Route optimization

The importance of modelling traffic in logistic optimization

The best way to effectively plan delivery is to use a planning tool that does it for you. Such a tool must be flexible enough so that the delivery planner can include all of its delivery constraints such as truck capacity, multiple time windows, etc. In addition, the tool must be accurate enough so that the chance that the deliveries occur as planned are increased and the best possible route is chosen. A good traffic model is crucial to ensure the latter.

Most delivery and route planning tool providers do not include any traffic model while calculating the traveling time between point A and B. A few of them include a very simple traffic model where the traffic is only dependent on the time of the day, independent of where you are in the city. However, this proves to be insufficient as the traffic is heavily dependent on the time of the day, the day of the semana, the location in the city and the direction of driving. If we take the example of Santiago de Chile, the traffic around the city center is very different at 8h00 compared to the traffic near the airport at the same time of the day.

Drivin proposes a much better approach. The innovation team developed a model that allows for a far more accurate prediction of traffic. The model predicts the traffic based on:

  • the time of the day
  • the day of the semana
  • the location within the city
  • the direction of movement.

This allows Drivin to accurately predict the time in traffic between any two points in the city and improves the quality of the optimized route.

Visualizing the traffic

Let’s visualize the prediction of our model. In the video below, we show the average increase in time it would take you to travel by car at a given time across the city. We use Santiago de Chile as an example but we can train a model for any city in the world. You realize right away that including this traffic in the planning process is crucial in obtaining a feasible plan that will allow you to deliver the best service to your clients.

If you play the video, you will see the traffic evolving over time across the city and propagate in the morning from the residential areas towards the center of the city. At lunch time, we see that the highest traffic is in the historic city center. Therefore, our planning tool can avoid this area at lunchtime, if at all possible given the other constraints of the problem and the available number of trucks. Around the commercial areas and the historic city center, there is a huge peak in traffic starting around 18:00.

In the previous video, we did not show the direction of driving, although it is included in the model. However, this is a very important component as the traffic is very different when traveling towards the city center in the morning or away from it. In the image below, we show how different the traffic is modelled when travelling towards the commercial area of the city of away from it around peak hour.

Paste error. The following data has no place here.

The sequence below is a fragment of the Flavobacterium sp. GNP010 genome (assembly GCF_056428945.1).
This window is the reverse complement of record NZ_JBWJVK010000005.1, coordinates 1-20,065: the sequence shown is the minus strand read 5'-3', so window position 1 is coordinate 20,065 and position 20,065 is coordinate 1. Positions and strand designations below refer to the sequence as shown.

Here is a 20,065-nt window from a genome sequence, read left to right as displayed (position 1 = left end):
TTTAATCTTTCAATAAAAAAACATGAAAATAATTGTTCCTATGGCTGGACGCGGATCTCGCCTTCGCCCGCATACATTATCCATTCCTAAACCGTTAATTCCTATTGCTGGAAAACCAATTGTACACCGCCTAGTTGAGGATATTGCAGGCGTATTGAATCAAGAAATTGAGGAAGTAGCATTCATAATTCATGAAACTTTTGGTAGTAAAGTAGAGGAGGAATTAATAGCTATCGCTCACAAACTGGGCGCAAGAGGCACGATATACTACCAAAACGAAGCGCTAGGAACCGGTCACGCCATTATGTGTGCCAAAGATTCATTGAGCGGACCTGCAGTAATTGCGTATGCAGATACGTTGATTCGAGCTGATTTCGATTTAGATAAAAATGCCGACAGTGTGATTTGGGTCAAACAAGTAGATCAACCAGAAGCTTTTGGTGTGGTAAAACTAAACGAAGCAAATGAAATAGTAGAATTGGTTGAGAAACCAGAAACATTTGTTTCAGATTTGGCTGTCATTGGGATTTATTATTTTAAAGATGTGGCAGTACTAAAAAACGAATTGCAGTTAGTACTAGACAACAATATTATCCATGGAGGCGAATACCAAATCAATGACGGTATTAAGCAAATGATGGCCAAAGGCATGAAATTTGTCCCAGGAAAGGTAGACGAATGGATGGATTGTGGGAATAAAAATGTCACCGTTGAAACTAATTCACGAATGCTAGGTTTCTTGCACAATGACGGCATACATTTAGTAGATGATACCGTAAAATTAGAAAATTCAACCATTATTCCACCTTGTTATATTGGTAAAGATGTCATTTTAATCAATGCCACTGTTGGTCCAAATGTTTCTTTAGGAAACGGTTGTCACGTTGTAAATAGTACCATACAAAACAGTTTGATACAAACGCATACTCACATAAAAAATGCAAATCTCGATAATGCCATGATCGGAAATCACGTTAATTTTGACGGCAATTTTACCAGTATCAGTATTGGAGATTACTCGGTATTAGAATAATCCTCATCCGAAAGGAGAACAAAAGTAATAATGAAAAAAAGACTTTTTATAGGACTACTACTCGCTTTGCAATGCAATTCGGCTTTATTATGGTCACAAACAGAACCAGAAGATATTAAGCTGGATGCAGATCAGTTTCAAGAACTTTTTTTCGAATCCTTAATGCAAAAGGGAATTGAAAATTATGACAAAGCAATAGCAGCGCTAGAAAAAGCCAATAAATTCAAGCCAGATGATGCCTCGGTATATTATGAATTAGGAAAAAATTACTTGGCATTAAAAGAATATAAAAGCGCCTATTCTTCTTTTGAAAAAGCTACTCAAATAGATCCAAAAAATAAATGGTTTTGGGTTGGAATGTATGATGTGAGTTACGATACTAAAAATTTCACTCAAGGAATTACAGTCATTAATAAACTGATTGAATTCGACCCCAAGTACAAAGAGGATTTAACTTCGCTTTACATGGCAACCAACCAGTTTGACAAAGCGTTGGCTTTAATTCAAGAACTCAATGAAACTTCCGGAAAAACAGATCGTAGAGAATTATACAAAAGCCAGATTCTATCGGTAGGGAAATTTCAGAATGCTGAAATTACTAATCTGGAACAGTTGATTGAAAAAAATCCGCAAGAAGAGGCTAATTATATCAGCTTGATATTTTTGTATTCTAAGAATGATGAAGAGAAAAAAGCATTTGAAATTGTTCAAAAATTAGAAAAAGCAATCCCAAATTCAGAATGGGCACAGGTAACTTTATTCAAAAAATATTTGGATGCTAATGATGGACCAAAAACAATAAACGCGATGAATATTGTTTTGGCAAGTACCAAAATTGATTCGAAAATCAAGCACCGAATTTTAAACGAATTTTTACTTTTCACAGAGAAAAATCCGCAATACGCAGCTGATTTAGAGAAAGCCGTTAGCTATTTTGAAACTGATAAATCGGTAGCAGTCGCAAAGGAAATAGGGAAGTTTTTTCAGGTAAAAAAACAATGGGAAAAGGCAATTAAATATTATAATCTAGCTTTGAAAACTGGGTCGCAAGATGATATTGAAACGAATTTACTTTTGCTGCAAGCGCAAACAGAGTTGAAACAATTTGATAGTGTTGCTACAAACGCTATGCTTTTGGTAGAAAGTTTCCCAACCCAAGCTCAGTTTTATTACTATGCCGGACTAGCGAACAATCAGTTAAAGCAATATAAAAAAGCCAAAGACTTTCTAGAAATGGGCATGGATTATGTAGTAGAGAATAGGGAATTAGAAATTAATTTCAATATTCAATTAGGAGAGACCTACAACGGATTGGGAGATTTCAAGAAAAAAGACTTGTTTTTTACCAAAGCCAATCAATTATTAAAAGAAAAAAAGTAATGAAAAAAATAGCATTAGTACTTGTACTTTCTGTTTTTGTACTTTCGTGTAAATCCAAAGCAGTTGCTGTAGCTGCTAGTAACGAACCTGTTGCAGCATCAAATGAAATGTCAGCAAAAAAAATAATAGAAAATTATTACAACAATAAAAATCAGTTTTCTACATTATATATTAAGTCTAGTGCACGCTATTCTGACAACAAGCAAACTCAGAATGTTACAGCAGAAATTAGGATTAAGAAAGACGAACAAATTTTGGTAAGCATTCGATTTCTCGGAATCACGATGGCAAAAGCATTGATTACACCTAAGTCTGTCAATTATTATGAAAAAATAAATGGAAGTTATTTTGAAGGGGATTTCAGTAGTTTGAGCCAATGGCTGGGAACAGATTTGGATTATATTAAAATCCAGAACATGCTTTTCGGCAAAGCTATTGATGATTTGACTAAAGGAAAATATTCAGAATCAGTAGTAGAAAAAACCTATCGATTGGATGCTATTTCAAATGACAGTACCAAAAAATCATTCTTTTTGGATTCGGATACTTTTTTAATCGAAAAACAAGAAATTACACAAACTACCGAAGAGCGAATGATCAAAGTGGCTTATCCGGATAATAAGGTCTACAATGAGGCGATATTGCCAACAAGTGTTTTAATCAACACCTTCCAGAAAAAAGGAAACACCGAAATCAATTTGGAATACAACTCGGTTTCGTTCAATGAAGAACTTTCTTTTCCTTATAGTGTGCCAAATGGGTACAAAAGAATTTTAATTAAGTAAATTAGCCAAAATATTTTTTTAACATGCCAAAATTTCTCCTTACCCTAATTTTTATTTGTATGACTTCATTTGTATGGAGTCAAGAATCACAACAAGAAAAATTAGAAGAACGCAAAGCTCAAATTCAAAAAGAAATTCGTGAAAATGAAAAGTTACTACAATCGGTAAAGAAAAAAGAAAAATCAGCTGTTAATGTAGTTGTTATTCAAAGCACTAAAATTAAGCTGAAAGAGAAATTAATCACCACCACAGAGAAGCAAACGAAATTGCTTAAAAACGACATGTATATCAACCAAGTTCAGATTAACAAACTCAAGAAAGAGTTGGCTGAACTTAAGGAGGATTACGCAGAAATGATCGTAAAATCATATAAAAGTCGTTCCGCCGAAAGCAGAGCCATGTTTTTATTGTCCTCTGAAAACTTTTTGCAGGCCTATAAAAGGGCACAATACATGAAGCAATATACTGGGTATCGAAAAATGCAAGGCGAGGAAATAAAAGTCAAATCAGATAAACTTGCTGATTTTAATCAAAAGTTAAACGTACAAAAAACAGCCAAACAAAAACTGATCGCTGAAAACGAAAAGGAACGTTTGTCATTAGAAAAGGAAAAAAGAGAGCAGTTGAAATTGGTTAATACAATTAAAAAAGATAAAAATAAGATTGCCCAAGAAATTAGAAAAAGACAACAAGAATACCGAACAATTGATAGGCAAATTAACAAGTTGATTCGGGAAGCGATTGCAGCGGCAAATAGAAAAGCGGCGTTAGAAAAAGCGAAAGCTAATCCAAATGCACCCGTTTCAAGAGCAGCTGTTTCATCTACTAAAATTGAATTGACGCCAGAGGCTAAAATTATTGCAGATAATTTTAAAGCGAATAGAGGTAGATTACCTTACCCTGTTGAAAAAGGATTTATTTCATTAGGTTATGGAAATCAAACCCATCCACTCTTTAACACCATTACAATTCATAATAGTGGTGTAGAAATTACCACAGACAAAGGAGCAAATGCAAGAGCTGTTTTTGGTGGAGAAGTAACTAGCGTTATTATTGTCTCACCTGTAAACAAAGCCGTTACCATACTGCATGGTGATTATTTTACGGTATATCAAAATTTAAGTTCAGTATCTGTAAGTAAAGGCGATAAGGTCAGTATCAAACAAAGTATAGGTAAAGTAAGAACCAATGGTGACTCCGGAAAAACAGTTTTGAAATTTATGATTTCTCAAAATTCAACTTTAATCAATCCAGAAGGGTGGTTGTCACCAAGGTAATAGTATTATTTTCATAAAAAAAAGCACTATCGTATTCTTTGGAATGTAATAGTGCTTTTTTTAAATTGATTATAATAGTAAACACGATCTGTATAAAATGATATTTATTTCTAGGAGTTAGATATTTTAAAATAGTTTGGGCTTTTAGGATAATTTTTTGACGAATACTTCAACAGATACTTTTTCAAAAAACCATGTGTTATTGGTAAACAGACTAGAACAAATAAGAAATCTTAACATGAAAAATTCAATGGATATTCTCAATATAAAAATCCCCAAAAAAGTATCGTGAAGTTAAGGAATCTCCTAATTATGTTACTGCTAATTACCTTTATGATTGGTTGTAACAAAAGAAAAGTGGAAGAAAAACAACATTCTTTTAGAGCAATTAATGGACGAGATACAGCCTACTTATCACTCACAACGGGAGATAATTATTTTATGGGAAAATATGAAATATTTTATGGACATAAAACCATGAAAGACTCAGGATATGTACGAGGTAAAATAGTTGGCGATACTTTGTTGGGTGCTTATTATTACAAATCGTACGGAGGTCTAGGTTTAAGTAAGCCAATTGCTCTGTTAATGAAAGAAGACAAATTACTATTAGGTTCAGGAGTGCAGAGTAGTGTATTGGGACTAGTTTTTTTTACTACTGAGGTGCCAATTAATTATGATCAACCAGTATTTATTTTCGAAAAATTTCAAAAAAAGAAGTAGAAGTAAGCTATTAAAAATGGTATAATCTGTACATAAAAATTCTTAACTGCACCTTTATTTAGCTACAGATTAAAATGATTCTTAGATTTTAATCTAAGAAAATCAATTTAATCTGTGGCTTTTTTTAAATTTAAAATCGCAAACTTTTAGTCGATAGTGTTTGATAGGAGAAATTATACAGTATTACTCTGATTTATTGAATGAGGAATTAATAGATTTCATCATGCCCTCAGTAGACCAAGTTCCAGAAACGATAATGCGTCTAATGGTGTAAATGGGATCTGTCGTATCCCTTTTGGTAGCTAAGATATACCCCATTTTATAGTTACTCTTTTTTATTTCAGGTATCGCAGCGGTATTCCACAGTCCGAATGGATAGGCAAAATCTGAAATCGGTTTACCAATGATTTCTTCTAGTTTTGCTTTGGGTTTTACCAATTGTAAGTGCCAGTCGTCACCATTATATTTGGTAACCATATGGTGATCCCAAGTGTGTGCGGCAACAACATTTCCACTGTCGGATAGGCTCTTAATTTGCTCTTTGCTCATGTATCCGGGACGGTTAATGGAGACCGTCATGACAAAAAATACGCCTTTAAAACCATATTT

Traffic for a specifc route in Santiago de Chile starting at 18h00 in both directions.

Optimizing the delivery route with the traffic model

Drivin includes this detailed traffic model while optimizing the delivery routes during the planning process. It is of course impossible to exactly predict the traffic that will be present the next day. However, this approach significantly improves the planning process as it accounts for variation in traveling time depending on the time of the day and the location.

In addition, this would be impossible to do this by hand, knowing all the traffic in the whole city at any time during the day. Therefore, this helps even more logistics planner to perform their job.

Standard approaches to solving the delivery route problem cannot use a traffic model. Indeed, most algorithms require a fixed time between any two points to optimize the route. Drivin’s proprietary algorithm is able to include traffic while doing the optimization, making it one of the only available SaaS to have this capability.

The model

Without entering in too much details, let us briefly explain what our traffic model does. We have a two-steps approach:

  • Temporal model: we extract typical traffic pattern during the day. For example, one pattern could be a large traffic in the morning and little traffic in the afternoon. Another pattern could be an increase in traffic at mid-day. The traffic in an area is simply the weighted sum of each component.
  • Spatial model: the weights that activate each temporal component is different in each part of the city. Using cutting-edge statistical methods, we can predict how much each component is activated for each point in the city. This model uses four dimensions: latitude, longitude, and the direction vector.

This two-steps approach allows us to understand relevant traffic patterns and to efficiently calculate the traffic at any time during the day, anywhere in the city. It is very important that this calculation is very fast and robust.

If you would like more details on how our traffic model is built and integrated with our software, please contact use by requesting a demo by clicking on the link below.

Nicolas is a R&D Engineer at Drivin where he develops traffic models and route optimization algorithms using advanced statistical methods, machine learning, and bio-inspired algorithms. Nicolas comes from Switzerland and studied bioengineering and bioinformatics at the EPFL and Harvard before working as a technology consultant for Deloitte Consulting in Zurich.